System stack switch sequencing (PIC32)

myserious wrote on Tuesday, March 15, 2011:

Richard & Crew

Could you clarify the sequence of operations for ISRs to use the system stack when the ISR uses the Queue FromISR functions that need that trailing “if (hiPriTaskWaiting)” check? 

Until we get our hands on the OpenRTOS USB Device stack, we’re using the Microchip device stack, which is a pretty big ISR - especially as it hooks down into our code which drops the incoming char (or buffer) on a queue in the interrupt context.  So we’re motivated to switch stacks when it is running to avoid having to have that much room on 10+ other tasks. 

It seems that the first step is to “wrap” the ISR from an assembly file like this:

	jal 		USBDeviceTasks
	.end vUSBInterruptHandler

of course with the interrupt mapped in the .C file like this:

#pragma interrupt vUSBInterruptHandler ipl3 vector 45

In the actual C that is called (in this case, the Microchip USB device ISR-not-as-an-ISR function


), there is no special coding until we do the enqueue… where we record if a high priority task is waiting.

Here’s where it gets interesting.  At the end of that C function, we of course add:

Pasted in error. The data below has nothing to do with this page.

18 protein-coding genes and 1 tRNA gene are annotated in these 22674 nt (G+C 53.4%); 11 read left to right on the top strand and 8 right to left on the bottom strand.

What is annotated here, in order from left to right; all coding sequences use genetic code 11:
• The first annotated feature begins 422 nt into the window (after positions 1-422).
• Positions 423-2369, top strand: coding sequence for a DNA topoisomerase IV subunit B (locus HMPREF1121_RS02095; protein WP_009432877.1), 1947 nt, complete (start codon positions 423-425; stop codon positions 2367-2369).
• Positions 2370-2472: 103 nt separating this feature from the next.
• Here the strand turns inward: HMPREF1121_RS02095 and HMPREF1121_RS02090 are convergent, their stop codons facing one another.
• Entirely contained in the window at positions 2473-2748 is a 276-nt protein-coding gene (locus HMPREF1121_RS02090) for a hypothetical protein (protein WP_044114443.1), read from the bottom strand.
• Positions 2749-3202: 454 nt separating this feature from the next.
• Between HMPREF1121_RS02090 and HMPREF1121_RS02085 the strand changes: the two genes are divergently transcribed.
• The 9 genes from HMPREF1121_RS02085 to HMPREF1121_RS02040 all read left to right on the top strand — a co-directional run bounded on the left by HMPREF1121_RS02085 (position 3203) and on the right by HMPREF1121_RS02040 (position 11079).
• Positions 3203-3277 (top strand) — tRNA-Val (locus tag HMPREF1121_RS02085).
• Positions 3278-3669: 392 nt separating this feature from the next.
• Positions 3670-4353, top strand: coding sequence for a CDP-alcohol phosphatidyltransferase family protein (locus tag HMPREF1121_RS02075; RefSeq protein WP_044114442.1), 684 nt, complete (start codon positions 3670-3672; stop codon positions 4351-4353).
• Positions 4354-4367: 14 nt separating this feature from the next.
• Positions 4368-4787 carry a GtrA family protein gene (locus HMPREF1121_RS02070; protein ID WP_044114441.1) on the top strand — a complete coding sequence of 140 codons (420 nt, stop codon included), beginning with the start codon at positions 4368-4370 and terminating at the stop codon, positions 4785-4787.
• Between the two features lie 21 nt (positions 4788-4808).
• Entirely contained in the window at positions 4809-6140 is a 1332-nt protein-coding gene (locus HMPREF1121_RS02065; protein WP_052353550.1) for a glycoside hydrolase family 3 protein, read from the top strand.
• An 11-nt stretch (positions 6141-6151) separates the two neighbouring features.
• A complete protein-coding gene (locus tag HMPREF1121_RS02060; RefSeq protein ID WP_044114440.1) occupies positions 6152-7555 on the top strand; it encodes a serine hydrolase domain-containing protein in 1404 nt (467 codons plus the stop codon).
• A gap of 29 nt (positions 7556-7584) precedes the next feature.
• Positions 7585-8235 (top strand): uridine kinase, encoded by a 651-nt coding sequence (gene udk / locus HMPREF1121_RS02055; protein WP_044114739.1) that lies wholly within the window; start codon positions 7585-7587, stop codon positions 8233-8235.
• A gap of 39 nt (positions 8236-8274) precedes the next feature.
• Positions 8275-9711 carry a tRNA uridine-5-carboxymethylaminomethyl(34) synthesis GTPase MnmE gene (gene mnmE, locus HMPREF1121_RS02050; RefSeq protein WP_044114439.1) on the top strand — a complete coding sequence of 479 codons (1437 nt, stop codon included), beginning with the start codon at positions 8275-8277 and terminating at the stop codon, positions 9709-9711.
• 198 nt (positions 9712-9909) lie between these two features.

portEND_SWITCHING_ISR( xSwitchRequired );

Now, is that really correct?  we’re calling the yield but we have’t “unwrapped” in the assembly wrapper the portRESTORE_CONTEXT, so we’re yielding whilst the stack is switched to the system stack. 

Are there any issues there?  We seem to be getting some odd behaviour when we take this approach and we’re trying to ensure we understand the proper flow so as not to chase ghosts.

The Serious Team

rtel wrote on Tuesday, March 15, 2011:

If you follow the instructions in the “interrupt service routines” section of this page:

and copy the example in the demo that that page documents, then FreeRTOS will automatically handle switching to an interrupt/system stack for you.  It is also explained in the FreeRTOS PIC32 tutorial book.